A tagged PDF includes hidden accessibility markups that, when properly applied, help to optimize the reading experience of those who use screen readers and other assistive technology (AT). Meticulous tagging is a crucial component of achieving a truly accessible PDF. A properly tagged PDF can also re-flow to adapt its presentation to different screen sizes, for example to provide a high-quality experience to users of smart mobile devices.
The illustration below shows a small portion of an accessible PDF document, with the tags along the left margin.
Tags provide a logical structure that governs how the document content is presented through assistive technology. Each tag identifies the associated content element, for example paragraph <P>, heading level three <H3>, list item <LI>, image <Figure>, or table data cell <TD>. The order of the tags defines the reading order. Purely visual elements, such as images that provide visual interest but no meaning, are tagged as background artifacts and disregarded by AT. Tags for meaningful images such as graphs must include alternate text that clearly conveys the same meaning as the visual representation.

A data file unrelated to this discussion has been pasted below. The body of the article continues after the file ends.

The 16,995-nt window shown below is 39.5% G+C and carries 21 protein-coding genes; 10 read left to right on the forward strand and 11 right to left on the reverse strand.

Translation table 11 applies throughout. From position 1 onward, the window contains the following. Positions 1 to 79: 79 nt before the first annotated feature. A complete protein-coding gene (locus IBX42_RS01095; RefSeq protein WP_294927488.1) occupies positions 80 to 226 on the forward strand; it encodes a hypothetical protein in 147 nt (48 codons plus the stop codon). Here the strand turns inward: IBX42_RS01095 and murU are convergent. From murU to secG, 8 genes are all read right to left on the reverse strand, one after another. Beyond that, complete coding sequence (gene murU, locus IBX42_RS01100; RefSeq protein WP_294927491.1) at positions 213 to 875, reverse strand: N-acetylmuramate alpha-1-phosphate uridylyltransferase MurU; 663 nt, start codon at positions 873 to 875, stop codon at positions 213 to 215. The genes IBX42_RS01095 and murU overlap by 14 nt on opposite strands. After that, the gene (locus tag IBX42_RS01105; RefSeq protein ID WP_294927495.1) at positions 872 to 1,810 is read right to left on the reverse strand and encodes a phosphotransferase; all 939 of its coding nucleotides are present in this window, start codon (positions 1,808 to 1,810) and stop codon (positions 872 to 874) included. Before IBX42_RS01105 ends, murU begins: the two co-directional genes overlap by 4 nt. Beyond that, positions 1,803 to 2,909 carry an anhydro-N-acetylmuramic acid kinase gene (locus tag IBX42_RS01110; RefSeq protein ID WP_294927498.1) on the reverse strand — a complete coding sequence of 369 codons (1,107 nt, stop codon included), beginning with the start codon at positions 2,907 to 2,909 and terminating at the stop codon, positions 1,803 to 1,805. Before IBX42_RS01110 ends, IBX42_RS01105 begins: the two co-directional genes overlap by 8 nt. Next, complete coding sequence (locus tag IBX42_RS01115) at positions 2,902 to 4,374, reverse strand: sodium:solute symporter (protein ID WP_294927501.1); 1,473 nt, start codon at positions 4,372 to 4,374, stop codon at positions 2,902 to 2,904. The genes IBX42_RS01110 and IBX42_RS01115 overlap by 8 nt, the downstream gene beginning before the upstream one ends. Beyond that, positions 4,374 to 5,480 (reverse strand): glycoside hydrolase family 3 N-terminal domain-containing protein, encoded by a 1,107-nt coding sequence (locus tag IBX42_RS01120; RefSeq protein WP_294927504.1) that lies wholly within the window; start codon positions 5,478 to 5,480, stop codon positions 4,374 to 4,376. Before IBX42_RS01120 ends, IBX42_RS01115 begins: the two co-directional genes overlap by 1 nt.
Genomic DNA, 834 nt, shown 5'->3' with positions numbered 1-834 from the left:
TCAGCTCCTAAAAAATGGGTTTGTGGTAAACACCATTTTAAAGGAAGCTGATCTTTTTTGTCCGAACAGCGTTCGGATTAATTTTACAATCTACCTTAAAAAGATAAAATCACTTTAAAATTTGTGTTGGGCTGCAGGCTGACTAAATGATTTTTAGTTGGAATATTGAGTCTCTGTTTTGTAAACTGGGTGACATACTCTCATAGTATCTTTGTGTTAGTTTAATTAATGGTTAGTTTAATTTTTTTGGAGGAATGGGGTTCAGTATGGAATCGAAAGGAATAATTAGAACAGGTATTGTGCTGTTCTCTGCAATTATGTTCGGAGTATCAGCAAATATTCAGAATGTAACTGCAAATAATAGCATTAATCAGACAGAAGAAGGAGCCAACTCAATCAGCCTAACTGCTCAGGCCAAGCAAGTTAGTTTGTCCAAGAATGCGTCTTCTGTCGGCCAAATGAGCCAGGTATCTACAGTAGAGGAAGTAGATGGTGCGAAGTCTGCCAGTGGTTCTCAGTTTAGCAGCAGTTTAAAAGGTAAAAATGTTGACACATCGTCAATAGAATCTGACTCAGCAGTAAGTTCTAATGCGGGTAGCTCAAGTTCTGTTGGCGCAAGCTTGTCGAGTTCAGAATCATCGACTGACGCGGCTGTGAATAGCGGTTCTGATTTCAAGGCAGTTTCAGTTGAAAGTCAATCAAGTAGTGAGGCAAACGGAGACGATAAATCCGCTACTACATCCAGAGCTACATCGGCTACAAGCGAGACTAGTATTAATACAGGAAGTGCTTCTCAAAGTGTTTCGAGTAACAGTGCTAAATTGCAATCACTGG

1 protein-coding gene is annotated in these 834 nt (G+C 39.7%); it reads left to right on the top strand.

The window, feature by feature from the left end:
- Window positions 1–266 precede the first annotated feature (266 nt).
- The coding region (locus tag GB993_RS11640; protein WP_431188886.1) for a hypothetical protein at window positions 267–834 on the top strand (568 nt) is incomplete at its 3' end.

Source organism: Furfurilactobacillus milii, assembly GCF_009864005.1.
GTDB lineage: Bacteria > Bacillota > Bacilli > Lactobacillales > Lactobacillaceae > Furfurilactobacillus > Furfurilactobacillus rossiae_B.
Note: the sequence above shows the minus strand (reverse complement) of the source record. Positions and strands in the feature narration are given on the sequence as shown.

It is possible to automatically add tags to a PDF, but the result is never satisfactory without careful, knowledgeable human inspection, testing and corrective actions. A tagged PDF has very little room for error. Even small errors in the logical structure can render the document incomprehensible to assistive technology users.
While properly constructed tags are essential for an accessible PDF, on their own tags are not sufficient. Careful tagging must be used in combination with other aspects of document accessibility such as properly defined document language, meta data, font size, font embedding, color contrast, and bookmarks to achieve a truly accessible PDF.